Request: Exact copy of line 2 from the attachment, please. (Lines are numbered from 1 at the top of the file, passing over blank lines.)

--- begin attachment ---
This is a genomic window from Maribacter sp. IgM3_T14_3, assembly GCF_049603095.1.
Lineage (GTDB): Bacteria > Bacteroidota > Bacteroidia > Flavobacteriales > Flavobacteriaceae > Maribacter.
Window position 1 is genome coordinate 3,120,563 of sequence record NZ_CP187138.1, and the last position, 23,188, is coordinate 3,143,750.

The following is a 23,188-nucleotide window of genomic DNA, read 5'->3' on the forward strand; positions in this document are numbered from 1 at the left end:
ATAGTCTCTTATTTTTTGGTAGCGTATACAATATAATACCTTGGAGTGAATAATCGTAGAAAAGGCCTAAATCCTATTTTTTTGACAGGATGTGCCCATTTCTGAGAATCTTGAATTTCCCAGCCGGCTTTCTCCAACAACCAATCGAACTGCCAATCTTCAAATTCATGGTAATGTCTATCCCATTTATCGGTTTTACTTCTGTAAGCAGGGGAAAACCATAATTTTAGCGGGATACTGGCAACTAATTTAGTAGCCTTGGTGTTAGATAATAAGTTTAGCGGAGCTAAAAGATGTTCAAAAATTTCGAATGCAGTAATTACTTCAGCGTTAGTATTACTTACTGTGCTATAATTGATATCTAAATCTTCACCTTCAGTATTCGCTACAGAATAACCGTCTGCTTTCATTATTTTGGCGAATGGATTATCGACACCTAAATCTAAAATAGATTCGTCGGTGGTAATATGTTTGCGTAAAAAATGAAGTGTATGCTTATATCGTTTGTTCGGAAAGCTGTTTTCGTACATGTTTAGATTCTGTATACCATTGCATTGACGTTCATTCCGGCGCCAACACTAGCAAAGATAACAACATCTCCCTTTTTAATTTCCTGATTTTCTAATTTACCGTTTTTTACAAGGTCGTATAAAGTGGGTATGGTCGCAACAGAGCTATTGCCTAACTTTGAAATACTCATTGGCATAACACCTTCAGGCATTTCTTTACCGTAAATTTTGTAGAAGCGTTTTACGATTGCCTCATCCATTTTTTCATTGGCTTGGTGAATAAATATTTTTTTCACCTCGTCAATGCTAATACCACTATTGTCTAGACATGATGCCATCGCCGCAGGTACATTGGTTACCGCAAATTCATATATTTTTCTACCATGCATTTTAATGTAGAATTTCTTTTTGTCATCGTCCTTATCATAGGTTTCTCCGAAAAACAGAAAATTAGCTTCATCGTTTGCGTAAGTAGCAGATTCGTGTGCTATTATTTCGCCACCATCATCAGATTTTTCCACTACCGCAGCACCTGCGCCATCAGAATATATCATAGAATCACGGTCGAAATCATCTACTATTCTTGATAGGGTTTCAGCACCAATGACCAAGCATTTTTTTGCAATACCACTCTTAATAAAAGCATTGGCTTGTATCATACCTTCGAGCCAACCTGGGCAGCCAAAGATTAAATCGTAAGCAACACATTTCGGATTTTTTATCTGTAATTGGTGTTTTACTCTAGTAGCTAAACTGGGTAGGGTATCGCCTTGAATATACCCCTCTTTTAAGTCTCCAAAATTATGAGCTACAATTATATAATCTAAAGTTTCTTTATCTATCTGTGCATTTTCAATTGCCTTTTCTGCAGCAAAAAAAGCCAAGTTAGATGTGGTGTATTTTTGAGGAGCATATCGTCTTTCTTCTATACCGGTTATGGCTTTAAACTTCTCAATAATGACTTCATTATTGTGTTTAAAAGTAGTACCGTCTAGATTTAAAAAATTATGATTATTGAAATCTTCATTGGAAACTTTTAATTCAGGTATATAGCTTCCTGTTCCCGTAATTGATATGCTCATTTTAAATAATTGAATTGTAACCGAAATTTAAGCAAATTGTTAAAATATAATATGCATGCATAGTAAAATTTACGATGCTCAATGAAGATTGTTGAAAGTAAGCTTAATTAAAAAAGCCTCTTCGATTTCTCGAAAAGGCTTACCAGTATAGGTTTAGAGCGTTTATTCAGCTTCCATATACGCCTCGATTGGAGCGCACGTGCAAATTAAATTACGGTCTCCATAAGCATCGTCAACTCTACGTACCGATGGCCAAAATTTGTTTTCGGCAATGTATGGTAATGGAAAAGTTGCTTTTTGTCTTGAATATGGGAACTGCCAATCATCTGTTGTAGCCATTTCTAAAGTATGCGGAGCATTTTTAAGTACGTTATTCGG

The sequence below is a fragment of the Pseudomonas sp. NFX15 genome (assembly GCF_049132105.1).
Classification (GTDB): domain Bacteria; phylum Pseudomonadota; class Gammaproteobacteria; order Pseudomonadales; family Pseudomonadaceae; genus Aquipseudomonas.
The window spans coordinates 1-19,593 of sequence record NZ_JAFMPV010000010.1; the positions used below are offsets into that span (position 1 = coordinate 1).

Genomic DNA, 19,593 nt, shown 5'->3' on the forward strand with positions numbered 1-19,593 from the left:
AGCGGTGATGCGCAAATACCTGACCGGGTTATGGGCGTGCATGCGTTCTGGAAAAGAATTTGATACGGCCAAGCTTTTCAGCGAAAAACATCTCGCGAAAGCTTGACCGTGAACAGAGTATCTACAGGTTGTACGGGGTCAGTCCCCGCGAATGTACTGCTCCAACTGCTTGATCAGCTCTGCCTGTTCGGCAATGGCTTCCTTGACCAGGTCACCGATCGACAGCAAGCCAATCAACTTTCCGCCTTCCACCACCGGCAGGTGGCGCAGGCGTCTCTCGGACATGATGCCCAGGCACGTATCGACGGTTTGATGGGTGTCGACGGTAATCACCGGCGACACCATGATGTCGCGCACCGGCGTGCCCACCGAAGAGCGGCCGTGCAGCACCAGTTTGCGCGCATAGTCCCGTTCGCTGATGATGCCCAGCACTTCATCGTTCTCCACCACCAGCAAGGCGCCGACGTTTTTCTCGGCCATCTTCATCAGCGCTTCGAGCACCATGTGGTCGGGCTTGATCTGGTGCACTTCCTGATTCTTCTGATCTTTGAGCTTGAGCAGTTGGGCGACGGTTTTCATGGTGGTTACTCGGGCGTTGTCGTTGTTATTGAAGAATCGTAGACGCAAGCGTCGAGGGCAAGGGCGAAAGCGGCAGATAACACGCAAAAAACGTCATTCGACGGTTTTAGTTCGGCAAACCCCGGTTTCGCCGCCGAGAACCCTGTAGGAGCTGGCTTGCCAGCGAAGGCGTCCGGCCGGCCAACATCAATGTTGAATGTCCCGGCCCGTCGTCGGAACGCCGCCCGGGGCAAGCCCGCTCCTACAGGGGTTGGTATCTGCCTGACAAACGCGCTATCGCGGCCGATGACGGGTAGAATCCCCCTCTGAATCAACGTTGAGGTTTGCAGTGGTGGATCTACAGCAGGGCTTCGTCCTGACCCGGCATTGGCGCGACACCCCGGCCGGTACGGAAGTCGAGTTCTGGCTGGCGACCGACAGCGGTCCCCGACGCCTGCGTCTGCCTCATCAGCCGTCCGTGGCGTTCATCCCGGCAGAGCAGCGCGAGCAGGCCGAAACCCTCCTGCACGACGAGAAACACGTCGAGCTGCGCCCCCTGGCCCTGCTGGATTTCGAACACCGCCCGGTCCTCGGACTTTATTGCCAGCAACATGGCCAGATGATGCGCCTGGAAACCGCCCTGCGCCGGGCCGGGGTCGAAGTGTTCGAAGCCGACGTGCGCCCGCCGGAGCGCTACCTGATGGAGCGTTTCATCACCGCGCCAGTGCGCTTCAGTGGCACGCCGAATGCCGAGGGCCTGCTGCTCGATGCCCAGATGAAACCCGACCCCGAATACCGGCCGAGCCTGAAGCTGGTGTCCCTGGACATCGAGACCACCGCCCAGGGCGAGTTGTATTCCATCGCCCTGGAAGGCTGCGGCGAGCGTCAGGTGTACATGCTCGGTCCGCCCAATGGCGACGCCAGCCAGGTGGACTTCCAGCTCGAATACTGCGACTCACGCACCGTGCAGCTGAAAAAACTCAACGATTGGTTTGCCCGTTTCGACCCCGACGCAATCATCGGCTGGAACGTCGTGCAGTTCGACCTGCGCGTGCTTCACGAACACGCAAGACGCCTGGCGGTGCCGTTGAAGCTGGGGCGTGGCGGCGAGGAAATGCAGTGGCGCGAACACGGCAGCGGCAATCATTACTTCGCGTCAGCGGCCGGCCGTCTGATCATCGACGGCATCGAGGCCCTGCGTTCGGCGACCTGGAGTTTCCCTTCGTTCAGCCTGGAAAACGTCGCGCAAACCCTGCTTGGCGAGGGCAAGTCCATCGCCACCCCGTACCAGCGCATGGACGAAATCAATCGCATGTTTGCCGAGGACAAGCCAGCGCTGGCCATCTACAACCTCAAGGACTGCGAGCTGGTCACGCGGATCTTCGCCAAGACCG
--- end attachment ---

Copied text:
Lineage (GTDB): Bacteria > Bacteroidota > Bacteroidia > Flavobacteriales > Flavobacteriaceae > Maribacter.